It has been Ottawa Public Health’s job to ensure that everyone has access to the information they need to make an informed decision about getting a vaccine. This work will continue.  

To get to 90 per cent, OPH is working with partners to address barriers and provide more access to the vaccine to make it as easy as possible for everyone who wants a vaccine to get one. Community clinics continue, and we are now extending the use of mobile clinics, bringing the vaccine to where people work, live, play and pray. Workplaces, community organizations, places of worship and other groups can now request a mobile vaccination team to administer first and second doses of the COVID-19 vaccine on-site, at their own location. Visit ottawapublichealth.ca/COVD19vaccine for more information. 

*** 

It’s hard to believe, but we are just six weeks away from the first day of school for most Ontario schools. Again, I’d like to thank the people of Ottawa for your amazing progress on vaccine uptake, including children and youth aged 12 to 17. If you or your child falls within this age group and has not yet received their first dose of the COVID-19 vaccine, now is the time to do so in order to be fully vaccinated before the start of the school year. 

While we are waiting for more details from the Province on the school reopening plan, we anticipate the return of in-person learning. Keeping schools open has been one of OPH’s top priorities since the beginning of the pandemic. We know that students, their parents, caregivers and educators benefit mentally, socially and developmentally from in-person learning.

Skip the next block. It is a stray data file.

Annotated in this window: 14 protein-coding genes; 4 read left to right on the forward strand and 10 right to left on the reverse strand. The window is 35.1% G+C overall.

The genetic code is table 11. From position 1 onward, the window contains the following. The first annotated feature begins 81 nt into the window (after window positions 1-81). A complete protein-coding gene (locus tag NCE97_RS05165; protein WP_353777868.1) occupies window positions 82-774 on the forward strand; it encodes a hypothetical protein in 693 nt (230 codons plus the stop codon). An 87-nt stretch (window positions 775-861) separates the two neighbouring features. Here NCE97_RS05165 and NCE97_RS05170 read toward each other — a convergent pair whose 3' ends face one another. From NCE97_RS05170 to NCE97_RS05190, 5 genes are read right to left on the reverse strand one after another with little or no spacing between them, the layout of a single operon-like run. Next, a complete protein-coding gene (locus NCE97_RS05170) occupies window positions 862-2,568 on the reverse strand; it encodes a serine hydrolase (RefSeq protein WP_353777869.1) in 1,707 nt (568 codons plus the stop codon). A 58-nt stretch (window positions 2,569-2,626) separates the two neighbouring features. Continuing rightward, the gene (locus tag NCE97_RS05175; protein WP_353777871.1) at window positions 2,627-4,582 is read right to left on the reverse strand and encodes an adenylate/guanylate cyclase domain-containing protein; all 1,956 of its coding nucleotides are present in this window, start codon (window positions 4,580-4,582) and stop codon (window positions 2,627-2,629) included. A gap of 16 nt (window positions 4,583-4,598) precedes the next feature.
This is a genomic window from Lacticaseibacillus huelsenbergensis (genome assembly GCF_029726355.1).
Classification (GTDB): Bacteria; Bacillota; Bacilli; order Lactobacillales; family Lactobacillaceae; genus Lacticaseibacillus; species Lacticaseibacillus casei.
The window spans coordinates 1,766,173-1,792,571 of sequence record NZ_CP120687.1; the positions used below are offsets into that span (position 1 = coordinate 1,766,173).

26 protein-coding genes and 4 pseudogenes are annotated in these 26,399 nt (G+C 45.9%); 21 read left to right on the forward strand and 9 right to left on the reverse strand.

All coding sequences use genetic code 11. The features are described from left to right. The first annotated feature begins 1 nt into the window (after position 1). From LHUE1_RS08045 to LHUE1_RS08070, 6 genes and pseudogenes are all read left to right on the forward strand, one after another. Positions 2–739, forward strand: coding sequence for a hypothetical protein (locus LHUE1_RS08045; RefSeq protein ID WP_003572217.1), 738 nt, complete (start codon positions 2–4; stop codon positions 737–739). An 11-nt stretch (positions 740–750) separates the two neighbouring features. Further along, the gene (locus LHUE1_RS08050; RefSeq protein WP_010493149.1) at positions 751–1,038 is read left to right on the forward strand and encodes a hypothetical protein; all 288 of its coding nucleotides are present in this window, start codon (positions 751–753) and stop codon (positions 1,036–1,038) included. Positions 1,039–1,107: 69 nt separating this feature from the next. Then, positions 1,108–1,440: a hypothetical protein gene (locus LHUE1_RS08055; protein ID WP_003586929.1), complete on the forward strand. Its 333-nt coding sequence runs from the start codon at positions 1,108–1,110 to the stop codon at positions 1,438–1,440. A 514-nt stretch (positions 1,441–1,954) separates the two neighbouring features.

Some families may be feeling uneasy about sending their children or youth back to school. We know that transmission of COVID-19 in schools during this past school year was very low. The public health measures in schools ensured schools were as safe as possible for students and education staff. We also know that rates of COVID-19 in the community are often reflected in schools, meaning the more COVID there is in the community, the greater the likelihood of it appearing in schools. This is why it is so important that we continue to work towards community immunity by getting vaccinated. Children under 12 are not yet eligible to receive a vaccine, so now is the time to rally and help protect our children by getting vaccinated ourselves. Les enfants de moins de 12 ans ne sont pas encore admissibles à recevoir un vaccin. Le moment est donc venu de nous mobiliser et d’aider à protéger nos enfants en nous faisant vacciner. 

*** 

We are closely watching the situation in the UK, Israel and other countries who are currently experiencing a resurgence despite high vaccine uptake. Many people are wondering if another resurgence is inevitable here in Ottawa. We don’t have to follow this trend.  

In addition to ensuring we are fully vaccinated as soon as possible, there are other actions we can all take to reduce the risk of COVID-19 transmission, including wearing a mask in closed spaces and crowds, maintaining physical distance from others and staying home when sick except to get tested – even if you have had two doses of the vaccine. These are public health measures that will continue to reduce the spread of COVID-19 and will likely remain in place for some time. 

*** 

If you still have questions about the safety and effectiveness of the COVID-19 vaccines, or you simply aren’t sure what you should do, talk to someone: your family physician, a family member or friend who may have been in a similar situation, or an OPH nurse or team member – they are here to listen with compassion and empathy.